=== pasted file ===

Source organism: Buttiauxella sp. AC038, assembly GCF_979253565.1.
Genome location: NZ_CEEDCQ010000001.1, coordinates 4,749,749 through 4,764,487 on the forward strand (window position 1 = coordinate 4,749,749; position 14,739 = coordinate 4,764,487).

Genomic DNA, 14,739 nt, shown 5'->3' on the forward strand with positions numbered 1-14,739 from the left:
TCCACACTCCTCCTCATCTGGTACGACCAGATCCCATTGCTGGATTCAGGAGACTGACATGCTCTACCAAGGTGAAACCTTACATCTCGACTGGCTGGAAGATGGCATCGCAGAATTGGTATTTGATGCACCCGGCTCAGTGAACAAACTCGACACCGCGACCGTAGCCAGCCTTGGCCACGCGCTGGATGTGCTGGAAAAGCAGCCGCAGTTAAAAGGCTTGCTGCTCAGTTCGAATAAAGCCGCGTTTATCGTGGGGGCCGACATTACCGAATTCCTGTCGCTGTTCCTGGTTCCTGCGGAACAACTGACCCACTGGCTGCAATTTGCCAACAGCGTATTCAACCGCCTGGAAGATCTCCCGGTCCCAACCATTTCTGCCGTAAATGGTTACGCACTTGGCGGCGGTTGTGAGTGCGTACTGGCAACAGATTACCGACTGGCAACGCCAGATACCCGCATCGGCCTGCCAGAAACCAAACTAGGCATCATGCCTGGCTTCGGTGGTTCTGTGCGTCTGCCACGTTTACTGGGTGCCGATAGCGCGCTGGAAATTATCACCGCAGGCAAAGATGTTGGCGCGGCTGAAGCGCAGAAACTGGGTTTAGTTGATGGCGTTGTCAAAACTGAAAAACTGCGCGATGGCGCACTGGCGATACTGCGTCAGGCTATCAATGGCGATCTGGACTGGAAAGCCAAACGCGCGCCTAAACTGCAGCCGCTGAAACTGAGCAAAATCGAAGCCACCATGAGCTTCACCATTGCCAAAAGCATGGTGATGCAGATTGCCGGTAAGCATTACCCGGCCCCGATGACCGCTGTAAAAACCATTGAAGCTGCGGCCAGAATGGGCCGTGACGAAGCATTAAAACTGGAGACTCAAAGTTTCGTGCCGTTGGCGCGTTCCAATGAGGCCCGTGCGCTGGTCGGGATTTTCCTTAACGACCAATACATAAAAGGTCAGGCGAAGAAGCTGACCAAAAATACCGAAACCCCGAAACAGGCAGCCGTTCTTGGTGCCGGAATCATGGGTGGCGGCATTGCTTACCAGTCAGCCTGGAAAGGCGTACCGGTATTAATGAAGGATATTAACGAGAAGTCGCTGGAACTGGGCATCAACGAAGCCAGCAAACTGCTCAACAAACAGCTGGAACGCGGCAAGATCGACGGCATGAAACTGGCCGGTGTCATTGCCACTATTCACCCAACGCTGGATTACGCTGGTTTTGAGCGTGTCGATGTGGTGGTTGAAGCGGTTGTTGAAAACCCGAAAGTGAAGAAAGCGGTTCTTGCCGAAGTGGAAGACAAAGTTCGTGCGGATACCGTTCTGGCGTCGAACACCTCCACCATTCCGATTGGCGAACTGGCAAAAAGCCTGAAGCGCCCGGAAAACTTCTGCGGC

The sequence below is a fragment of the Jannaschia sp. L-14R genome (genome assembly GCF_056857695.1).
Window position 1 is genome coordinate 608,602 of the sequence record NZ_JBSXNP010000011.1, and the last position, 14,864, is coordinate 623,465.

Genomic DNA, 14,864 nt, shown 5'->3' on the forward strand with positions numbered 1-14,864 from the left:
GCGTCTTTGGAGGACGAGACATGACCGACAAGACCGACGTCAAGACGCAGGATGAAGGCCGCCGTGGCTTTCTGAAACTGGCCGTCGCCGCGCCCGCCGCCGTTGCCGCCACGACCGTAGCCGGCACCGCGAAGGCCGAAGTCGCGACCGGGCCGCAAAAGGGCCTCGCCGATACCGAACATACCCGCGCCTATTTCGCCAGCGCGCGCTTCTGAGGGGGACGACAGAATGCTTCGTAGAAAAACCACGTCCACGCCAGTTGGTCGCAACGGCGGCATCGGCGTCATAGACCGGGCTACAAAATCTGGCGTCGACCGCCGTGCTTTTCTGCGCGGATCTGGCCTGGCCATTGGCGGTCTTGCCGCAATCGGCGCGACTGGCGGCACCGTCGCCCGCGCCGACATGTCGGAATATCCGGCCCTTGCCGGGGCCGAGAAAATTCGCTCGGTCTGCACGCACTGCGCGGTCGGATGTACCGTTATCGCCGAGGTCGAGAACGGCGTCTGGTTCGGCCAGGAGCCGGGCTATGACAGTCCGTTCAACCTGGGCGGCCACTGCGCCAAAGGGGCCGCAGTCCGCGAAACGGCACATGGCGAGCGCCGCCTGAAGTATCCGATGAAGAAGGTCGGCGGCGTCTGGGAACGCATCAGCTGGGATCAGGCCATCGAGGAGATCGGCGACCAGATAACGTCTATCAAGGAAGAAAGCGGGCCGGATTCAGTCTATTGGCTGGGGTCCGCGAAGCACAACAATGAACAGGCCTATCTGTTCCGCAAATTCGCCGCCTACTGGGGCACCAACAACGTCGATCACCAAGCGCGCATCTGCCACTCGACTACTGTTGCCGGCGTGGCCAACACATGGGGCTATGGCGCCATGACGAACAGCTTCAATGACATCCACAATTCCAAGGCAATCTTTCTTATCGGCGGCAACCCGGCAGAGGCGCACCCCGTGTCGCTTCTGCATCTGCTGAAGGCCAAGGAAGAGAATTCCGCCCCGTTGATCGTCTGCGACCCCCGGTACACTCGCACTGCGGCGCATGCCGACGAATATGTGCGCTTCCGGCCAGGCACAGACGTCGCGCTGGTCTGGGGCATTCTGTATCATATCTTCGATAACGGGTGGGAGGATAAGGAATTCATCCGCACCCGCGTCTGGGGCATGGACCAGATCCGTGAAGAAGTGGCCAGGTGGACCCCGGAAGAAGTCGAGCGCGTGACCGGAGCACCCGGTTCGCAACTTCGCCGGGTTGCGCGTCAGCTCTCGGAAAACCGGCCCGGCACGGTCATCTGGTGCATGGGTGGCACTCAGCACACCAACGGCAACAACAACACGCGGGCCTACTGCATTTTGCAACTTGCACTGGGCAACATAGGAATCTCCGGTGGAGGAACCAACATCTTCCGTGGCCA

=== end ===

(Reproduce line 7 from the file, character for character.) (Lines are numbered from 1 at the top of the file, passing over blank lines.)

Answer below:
Genomic DNA, 14,864 nt, shown 5'->3' on the forward strand with positions numbered 1-14,864 from the left: